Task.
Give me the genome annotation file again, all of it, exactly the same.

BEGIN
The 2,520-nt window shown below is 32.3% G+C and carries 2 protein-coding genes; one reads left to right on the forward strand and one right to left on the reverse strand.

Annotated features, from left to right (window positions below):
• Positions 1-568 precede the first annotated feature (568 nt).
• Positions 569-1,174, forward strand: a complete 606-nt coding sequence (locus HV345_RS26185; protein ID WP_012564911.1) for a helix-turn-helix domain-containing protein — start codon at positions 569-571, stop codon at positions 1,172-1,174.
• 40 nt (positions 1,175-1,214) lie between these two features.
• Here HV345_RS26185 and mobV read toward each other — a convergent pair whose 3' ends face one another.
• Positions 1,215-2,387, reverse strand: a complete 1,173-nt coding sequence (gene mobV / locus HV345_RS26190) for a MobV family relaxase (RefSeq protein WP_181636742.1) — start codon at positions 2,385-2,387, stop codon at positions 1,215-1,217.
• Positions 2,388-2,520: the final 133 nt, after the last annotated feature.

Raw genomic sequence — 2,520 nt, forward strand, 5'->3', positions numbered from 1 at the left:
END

The 2,520-nt window shown below is 32.3% G+C and carries 2 protein-coding genes; one reads left to right on the forward strand and one right to left on the reverse strand.

Annotated features, from left to right (window positions below):
• Positions 1-568 precede the first annotated feature (568 nt).
• Positions 569-1,174, forward strand: a complete 606-nt coding sequence (locus HV345_RS26185; protein ID WP_012564911.1) for a helix-turn-helix domain-containing protein — start codon at positions 569-571, stop codon at positions 1,172-1,174.
• 40 nt (positions 1,175-1,214) lie between these two features.
• Here HV345_RS26185 and mobV read toward each other — a convergent pair whose 3' ends face one another.
• Positions 1,215-2,387, reverse strand: a complete 1,173-nt coding sequence (gene mobV / locus HV345_RS26190) for a MobV family relaxase (RefSeq protein WP_181636742.1) — start codon at positions 2,385-2,387, stop codon at positions 1,215-1,217.
• Positions 2,388-2,520: the final 133 nt, after the last annotated feature.

Raw genomic sequence — 2,520 nt, forward strand, 5'->3', positions numbered from 1 at the left: